Volume 93, Issue 75

Friday, February 11, 2000


Braun walks away with presidential gold

Close but no USC cigar

New blob discovered in Thames

Toll systems looked at to improve 401 safety

Seven days from heaven on earth



Caught on campus

Toll systems looked at to improve 401 safety

By Joel Brown
Gazette Staff

New toll highways in Ontario may be the answer to improving the state of existing roads.

According to Christian Bode, spokesperson for the Ministry of Finance, Minister Ernie Eves told the Ontario Road Builders Association on Wednesday that pay-as-you-drive highways are being reviewed as part of a plan to link the government to the private sector, similar to the 407.

Eves said profits from toll roads would significantly add to the province's efforts to make Ontario's current highways safe.

Bob Nicholls, media liaison officer for the Ministry of Transportation, confirmed his department is considering various options and privatized highways are one of them.

London mayor Dianne Haskett said she believed the province's focus should be on making sure existing roads are safe. She said the province has not delivered on their plan to improve safety along the 401, as they promised to do so in a Five-Point plan announced last September.

"Implementation has been very slow," Haskett said. "For instance, their promise to add police officers to the stretch between London and Windsor has not been evident.

"My preference is for easily accessible highways and not toll roads. The 401 is a key part of our area," she said.

Pat Hoy, Liberal Member of Provincial Parliament for Chatham-Kent-Essex, was outraged to hear the news about the possibility of toll highways, according to his executive assistant, Caryl McCabe.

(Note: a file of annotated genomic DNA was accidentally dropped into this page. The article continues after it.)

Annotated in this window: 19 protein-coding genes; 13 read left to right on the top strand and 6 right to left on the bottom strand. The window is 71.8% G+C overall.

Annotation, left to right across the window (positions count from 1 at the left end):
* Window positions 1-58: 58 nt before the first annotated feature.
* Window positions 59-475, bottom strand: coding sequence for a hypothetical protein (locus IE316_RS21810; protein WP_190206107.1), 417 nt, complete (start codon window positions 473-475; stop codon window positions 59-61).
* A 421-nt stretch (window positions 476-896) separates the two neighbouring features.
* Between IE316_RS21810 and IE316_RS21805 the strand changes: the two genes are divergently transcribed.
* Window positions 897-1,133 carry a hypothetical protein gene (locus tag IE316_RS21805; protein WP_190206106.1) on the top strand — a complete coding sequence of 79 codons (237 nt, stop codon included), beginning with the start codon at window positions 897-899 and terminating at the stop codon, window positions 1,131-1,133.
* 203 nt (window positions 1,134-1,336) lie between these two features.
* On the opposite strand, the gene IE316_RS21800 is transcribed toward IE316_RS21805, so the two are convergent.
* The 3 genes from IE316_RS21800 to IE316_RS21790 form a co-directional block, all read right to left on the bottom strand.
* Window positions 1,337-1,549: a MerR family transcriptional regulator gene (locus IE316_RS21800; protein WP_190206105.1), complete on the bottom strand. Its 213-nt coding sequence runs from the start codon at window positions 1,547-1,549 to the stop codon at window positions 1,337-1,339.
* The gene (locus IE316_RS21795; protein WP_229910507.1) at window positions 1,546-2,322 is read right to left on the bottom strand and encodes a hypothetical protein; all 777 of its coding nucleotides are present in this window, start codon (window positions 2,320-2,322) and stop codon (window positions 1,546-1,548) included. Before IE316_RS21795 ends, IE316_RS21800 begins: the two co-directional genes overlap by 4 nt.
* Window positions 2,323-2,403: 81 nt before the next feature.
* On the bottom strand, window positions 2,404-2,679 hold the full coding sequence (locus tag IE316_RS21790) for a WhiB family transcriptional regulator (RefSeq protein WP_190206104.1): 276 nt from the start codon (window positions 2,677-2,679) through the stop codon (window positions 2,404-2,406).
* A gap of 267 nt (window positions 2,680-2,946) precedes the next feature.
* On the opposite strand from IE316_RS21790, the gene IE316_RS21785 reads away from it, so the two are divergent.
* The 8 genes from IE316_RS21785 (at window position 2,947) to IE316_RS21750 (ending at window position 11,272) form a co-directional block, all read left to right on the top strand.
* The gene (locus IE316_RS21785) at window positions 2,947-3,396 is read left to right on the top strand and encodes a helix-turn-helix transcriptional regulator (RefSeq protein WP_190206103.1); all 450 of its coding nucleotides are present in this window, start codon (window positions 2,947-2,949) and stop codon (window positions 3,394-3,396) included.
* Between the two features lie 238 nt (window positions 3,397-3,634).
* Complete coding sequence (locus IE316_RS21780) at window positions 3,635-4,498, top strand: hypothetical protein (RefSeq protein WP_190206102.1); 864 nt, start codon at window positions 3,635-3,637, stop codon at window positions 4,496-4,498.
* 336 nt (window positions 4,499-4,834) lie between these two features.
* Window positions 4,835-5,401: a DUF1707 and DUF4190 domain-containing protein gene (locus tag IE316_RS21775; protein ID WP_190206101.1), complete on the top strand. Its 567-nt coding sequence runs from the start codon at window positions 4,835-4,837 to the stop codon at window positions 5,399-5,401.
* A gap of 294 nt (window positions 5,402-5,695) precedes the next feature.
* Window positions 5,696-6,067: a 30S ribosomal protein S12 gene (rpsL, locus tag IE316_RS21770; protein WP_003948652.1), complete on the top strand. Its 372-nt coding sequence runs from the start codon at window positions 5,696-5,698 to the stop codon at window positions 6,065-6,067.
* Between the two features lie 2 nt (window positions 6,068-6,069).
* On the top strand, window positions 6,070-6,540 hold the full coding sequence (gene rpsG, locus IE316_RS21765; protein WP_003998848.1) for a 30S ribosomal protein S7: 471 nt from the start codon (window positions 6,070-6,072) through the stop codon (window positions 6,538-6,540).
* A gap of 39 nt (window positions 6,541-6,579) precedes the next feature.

"A toll road alternative to the 401 strip from London to Windsor is a poor choice. It forces motorists to choose between endangering their lives or paying for a stretch of highway for which the government has failed to meet their commitment. The government should be spending their money on four-laning highways and making improvements," she said.

Highway safety has been a major concern for Southwest Ontario since last year, in light of the numerous car wrecks on the 401 stretch between London and Windsor, Haskett said.

Nicholls added the government has taken sufficient steps to make this stretch safer for drivers. "In the Chatham-Kent area we are putting up out-shoulders and rubble strips along with increasing the number signs."

Bode said the 407, an existing toll-road, generated $1.3 billion for the province last year, with a share of those going to road maintenance and improvement.

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